With all due respect to the Original Tommy’s on Rampart and the chili cheeseburger, both portions and quality have shrunk at the 77-year-old institution in the last few years, making room for offshoots that have come and gone. Big Tomy’s on Pico under the 405 has resurrected the classic better than anyone else, with thick slices of fresh tomato, generous sour pickle chips, freshly chopped onions, and topped with plenty of rich house-made chili that can’t be beat.  Despite a long rebuild by 70-year-old owner John Livanis after a fire during the pandemic, the portions remain satisfyingly super-sized in true Greek diner fashion.  One order of fries still feeds two and the tiny hot pickled peppers on the counter are a comforting sight.  11289 W Pico Blvd, West Los Angeles. (310) 479-0601

If you’re feeling nostalgic, you still can find the tiny Dave’s Burgers shack in the corner of the gas station on Atlantic Boulevard in Long Beach. Established in 1956, the Jumbo Cubby stuffed with sausages, grilled onions and crispy iceberg is only $8.19, with prices descending on the rest of the 13 different burgers, including chicken and turkey.   3396 Atlantic Ave, Long Beach (562) 424-3340


Dave’s Burgers and Dogs Long Beach (Michele Stueven)

The Snug Harbor has been a Santa Monica institution since 1941 when Frank Leight fed local aircraft employees and soldiers his Zwiebel Burger and beer. In 1954, Christa Rosenloecher fled East Germany and landed at the Snug. She started mixing malts for Leight and eventually bought the place. Burgers were 55 cents at the time. In the late ‘70s, C.J. Rudolph, like many other Santa Monica natives and who was just a kid at the time, made the Snug a regular hangout. He hounded Rosenloecher for years about buying the diner and, about 25 years ago, she finally gave in. Gentrification has completely taken over the block, but the harbor is still snuggled in between progress. The Zwiebel comes from the original 1941 grill with grilled onions, lots of American cheese, lettuce, pickles and tomatoes, and their spicy Snug sauce.

And speaking of gentrification, we almost lost it when it was forced to move from its original location in West Hollywood, but Irv’s Burgers was able to relocate nearby on Santa Monica Boulevard and has found an additional new home on La Brea Avenue. Established in 1946 along what was Route 66, highlights include The Big Irv with Irv’s sesame bun, burger patty, pastrami, hot dog, chili, cheese and Irv’s sauce, as well as Irv’s double with two patties, cheese, lettuce, tomatoes, onions, pickles, ketchup, mayo and mustard. As with most of our favorite burger joints, vegan options are available like the Beyond Burger.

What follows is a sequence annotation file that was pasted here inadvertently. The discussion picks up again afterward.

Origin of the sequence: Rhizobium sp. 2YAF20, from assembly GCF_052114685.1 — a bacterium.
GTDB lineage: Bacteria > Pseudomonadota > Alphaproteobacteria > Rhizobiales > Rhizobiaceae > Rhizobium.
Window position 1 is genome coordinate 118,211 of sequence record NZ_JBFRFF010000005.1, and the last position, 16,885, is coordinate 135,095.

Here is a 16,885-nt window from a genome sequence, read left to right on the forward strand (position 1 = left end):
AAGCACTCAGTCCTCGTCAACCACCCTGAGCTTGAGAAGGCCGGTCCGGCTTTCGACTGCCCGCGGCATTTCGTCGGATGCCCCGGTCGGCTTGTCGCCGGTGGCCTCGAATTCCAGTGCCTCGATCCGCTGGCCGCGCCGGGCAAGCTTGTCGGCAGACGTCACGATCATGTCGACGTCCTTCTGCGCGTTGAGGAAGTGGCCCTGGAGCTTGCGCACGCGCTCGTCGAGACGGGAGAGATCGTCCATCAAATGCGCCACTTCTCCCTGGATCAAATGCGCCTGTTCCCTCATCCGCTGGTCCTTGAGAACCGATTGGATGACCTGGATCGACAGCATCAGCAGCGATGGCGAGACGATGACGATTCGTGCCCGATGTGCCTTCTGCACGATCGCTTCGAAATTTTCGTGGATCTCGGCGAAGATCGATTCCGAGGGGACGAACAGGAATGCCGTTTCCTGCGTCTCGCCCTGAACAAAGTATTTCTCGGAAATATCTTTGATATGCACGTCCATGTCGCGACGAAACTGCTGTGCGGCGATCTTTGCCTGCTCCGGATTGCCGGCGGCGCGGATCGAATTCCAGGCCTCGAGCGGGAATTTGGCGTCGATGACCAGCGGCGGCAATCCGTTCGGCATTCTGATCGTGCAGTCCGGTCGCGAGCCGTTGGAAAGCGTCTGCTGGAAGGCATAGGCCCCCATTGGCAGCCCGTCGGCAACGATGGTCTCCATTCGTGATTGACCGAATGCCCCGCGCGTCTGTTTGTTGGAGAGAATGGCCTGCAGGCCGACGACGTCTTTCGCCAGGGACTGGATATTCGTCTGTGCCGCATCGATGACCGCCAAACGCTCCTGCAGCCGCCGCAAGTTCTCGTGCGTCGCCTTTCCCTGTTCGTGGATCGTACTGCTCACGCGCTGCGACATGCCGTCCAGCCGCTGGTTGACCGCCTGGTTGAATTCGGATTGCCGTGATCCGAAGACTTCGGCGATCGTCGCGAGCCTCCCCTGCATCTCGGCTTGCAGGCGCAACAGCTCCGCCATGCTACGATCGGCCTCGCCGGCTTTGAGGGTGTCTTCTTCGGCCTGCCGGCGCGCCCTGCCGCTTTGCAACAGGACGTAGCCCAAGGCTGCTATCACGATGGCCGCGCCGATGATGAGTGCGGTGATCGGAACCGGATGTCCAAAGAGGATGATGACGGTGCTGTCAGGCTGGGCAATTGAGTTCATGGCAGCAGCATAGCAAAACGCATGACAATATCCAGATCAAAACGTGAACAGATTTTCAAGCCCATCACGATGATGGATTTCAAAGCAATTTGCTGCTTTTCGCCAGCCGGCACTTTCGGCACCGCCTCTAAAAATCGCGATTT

Christa Rosenloecher at the Snug Harbor (Courtesy Bernie Rosenloecher)

No Cow No How

While most burger joints carry vegan alternatives, we love No Moo New American Burgers. Housed in the original Johnny Rockets Diner location on Melrose, NoMoo features plant-based burgers, chick’n sandwiches, fresh-baked vegan brioche buns, a variety of non-dairy milkshakes, and locally sourced lettuce and produce. The  BBQ Facon Burger is made with freshly baked brioche, house-made ‘bacon,’ secret barbecue sauce, fried onion strings, an Impossible patty and vegan American cheese.

Roxanne’s Lounge & Latin Grill in Long Beach has a mean portobello mushroom burger with grilled pineapple, coleslaw and house-made whiskey sauce. If you’re dining with a carnivore, have them try the poblano burger with a 100% Angus beef patty charbroiled and served inside a fresh bun filled with fire-grilled poblano pepper, chipotle aioli, melted Swiss cheese and sunny-side-up egg. Served with your choice of waffles fries or side salad. Or, try the pupusa burger — queso con loroco pupusas with an Angus beef patty and Central American slaw served with fries and salsa roja.

Celebrating its one-year anniversary this month, Kevin Hart’s Hart House has already laid claim to four locations in the southland — Westchester, Monrovia, Hollywood and University Park South — spreading its mission to be “plant-based for the people.” Hart House ingredients are 100% plant-based with no antibiotics, hormones, artificial colors, preservatives, or high-fructose corn syrup. We love the barbecue burger with two signature plant-based patties, American cheese, smokey barbecue sauce, crispy onions, pickles, and plant-based mayo, alongside a summer lemonade made from ripe, fresh lemons and a dash of turmeric. 


Hart House BBQ Burger (Jakob Layman)

During the week of Aug.  21, Hart House will honor its first full year of operating with a week’s worth of deals, ending on Friday, Aug. 25: 

  • August 21: Monday Funday
    • Kids under 12 can get an equal or lesser-priced meal for free with the purchase of an adult meal.
  • August 23: Wellness Wednesday
    • Free Kale Crunch Salad with the purchase of a meal.
    • Free custom Hart House water bottles will be given to the first 25 customers at each Hart House location.
  • August 25: Hart House’s One-Year Birthday
    • Launch of the all-new limited-time-offer “House Party” shake – vanilla mint cream swirled with dairy-free whipped topping and chocolate drizzle (available between Aug.  25 through Sept. 12)
    • Free cookie and a cute note with the purchase of any meal.

Dive into L.A.’s best bars and speakeasies here.


LeBurger at Camphor (Michele Stueven)


Ziwebel Burger (Courtesy Snug Harbor)